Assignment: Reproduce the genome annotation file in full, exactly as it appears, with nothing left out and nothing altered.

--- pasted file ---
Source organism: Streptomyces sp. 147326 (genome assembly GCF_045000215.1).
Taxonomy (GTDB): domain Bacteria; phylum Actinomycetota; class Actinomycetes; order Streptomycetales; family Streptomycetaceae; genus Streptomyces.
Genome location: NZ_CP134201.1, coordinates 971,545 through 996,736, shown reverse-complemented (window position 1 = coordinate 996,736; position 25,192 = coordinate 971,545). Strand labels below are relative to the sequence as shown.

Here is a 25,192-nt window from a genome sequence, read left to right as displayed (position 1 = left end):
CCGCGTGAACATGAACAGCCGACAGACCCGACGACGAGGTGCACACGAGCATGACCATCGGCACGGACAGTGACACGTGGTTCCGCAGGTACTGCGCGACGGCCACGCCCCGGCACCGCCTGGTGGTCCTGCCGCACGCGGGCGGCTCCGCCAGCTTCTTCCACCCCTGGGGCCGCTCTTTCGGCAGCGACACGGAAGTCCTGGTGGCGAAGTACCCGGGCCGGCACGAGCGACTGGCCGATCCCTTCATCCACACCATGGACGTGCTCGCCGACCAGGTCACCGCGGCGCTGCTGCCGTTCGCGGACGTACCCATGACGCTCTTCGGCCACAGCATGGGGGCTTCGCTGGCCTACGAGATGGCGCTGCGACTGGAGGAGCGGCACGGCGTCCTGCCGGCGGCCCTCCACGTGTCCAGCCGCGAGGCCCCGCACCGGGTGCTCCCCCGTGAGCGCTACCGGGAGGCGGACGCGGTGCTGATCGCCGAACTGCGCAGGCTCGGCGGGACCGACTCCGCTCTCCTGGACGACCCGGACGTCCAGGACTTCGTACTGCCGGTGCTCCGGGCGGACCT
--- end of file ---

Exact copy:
Source organism: Streptomyces sp. 147326 (genome assembly GCF_045000215.1).
Taxonomy (GTDB): domain Bacteria; phylum Actinomycetota; class Actinomycetes; order Streptomycetales; family Streptomycetaceae; genus Streptomyces.
Genome location: NZ_CP134201.1, coordinates 971,545 through 996,736, shown reverse-complemented (window position 1 = coordinate 996,736; position 25,192 = coordinate 971,545). Strand labels below are relative to the sequence as shown.

Here is a 25,192-nt window from a genome sequence, read left to right as displayed (position 1 = left end):
CCGCGTGAACATGAACAGCCGACAGACCCGACGACGAGGTGCACACGAGCATGACCATCGGCACGGACAGTGACACGTGGTTCCGCAGGTACTGCGCGACGGCCACGCCCCGGCACCGCCTGGTGGTCCTGCCGCACGCGGGCGGCTCCGCCAGCTTCTTCCACCCCTGGGGCCGCTCTTTCGGCAGCGACACGGAAGTCCTGGTGGCGAAGTACCCGGGCCGGCACGAGCGACTGGCCGATCCCTTCATCCACACCATGGACGTGCTCGCCGACCAGGTCACCGCGGCGCTGCTGCCGTTCGCGGACGTACCCATGACGCTCTTCGGCCACAGCATGGGGGCTTCGCTGGCCTACGAGATGGCGCTGCGACTGGAGGAGCGGCACGGCGTCCTGCCGGCGGCCCTCCACGTGTCCAGCCGCGAGGCCCCGCACCGGGTGCTCCCCCGTGAGCGCTACCGGGAGGCGGACGCGGTGCTGATCGCCGAACTGCGCAGGCTCGGCGGGACCGACTCCGCTCTCCTGGACGACCCGGACGTCCAGGACTTCGTACTGCCGGTGCTCCGGGCGGACCT